Conversations about life & privacy in the digital age

Mind in The Cloud

The individual mind is immanent but not only in the body. It is immanent also in pathways and messages outside the body; and there is a larger Mind of which the individual mind is only a subsystem. Gregory Bateson

I believe that our consciousness has evolved within historical time. And that this evolution is chiefly based on external storage. This evolution is disruptive. There is a long period of transition.

We are entering an era of unprecedented access to external storage. I think that we are at the beginnings of a new mode of consciousness.

While our user’s information is inaccessible, SpiderOak spends a lot of time and resources making company information available.

Bruce Sterling (that smirking twit) imagines tracking objects: Spime. But we have the resources to track ideas. Who would have imagined Amazon Reviews becoming a literary form? A modern book is more than a physical artifact. It becomes enfolded in a cloud of comment and interpretation.

The book may surface on the net long before it is published, and may continue to interact with readers. The modern author maintains a conversation with his readers.

For a person of degraded sensibilities, as I am, YouTube becomes a primary repository of music. Incredible new forms are evolving:

Building Stuff From Kits

I grew up with the idea of making things. Homer Price building radios; old science fiction guys building space drives in their basements. The feeling expressed in Cory Doctorow’s Makers.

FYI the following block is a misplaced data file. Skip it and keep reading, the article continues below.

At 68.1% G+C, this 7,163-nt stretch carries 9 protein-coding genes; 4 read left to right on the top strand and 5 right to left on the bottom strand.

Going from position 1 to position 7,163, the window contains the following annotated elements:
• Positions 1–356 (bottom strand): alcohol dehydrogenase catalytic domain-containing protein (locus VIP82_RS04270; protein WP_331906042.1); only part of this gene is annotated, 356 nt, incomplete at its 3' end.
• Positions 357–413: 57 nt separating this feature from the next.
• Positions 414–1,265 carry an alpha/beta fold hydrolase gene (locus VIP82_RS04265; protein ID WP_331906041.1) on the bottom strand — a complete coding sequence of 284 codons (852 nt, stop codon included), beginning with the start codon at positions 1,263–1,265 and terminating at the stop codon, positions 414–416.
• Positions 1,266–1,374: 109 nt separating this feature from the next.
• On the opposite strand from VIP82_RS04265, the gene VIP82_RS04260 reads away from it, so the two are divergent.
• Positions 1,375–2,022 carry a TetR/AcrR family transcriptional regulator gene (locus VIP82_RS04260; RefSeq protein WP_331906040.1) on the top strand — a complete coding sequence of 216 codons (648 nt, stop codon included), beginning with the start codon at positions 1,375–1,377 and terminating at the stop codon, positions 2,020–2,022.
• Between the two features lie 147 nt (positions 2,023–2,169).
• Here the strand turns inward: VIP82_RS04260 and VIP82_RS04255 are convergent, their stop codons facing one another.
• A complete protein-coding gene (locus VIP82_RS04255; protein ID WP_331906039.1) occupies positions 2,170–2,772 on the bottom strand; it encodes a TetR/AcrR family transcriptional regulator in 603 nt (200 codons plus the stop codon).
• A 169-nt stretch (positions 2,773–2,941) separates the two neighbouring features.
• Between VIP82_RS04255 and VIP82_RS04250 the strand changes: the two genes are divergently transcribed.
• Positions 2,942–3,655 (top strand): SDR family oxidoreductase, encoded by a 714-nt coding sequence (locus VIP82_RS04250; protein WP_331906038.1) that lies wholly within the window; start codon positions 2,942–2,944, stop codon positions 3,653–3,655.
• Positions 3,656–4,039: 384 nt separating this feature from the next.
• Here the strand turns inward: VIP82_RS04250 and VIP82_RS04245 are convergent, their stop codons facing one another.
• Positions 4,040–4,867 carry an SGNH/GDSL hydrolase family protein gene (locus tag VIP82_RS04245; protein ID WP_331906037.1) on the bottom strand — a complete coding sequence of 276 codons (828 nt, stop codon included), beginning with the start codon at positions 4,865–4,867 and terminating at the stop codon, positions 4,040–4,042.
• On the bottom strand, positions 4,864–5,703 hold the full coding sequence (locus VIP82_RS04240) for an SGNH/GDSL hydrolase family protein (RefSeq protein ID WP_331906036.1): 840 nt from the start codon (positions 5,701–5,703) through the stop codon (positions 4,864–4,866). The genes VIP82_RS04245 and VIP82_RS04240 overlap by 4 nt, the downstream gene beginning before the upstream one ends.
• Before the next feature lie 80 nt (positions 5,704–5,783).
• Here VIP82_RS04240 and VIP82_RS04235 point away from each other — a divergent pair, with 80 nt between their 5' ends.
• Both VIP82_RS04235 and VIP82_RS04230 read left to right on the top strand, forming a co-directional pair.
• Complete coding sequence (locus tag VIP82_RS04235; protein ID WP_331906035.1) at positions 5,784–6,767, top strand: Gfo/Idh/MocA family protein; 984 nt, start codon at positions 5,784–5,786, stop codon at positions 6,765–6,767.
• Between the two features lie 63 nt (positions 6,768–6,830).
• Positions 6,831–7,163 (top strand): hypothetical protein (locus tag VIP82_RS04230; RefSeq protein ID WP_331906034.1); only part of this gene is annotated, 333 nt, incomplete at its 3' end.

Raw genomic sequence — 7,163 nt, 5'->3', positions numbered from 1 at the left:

I’ve never built much myself. We didn’t have Legos when I grew up. I sucked at model airplanes. When I was ten or eleven, I begged the parental units to get me these kits. It was a fiasco.

My vocation is software. I build abstract structures in my mind and attempt to transfer them to machines. That’s what I wanted to do since I first heard about computers.

Over the years, I drifted away from the idea of making things. I’m strongly in favor of the Maker movement (as I am of free and open source software). But I haven’t seen myself as a part of the movement.

Then something changed. My friend Izzy gave me a Lego kit as a joke.

I work at home writing code for SpiderOak. I ended up building the kit in bits and pieces while working. Taking a break from coding, I would fit a few Lego pieces together.

The Lego kit worked really well for me. For one thing, instructions written for an eight year old are about right for me. But the real change is that I didn’t care how long it took to build the kit. When I was a kid, I would sit down, try to build something in one session, get frustrated and give up.

I discovered that it was really satisfying to me to build something with my hands.

I quickly tired of Lego kits. On feeds associated with the Maker movement, like O’Reilly and BoingBoing, I saw the Monochron Clock. This looked like more than I could handle. But when I saw the detailed instructions it began to seem doable.

So I gradually accumulated the equipment. Then I built some simpler kits to practice soldering and small muscle coordination.

Then I built the clock. It took several weeks, maybe more than a month. I was in no hurry. I would take a break from coding, solder in one little piece exactly right, then back to coding. I wasn’t trying to finish. I enjoy the process. I think it helps my coding too.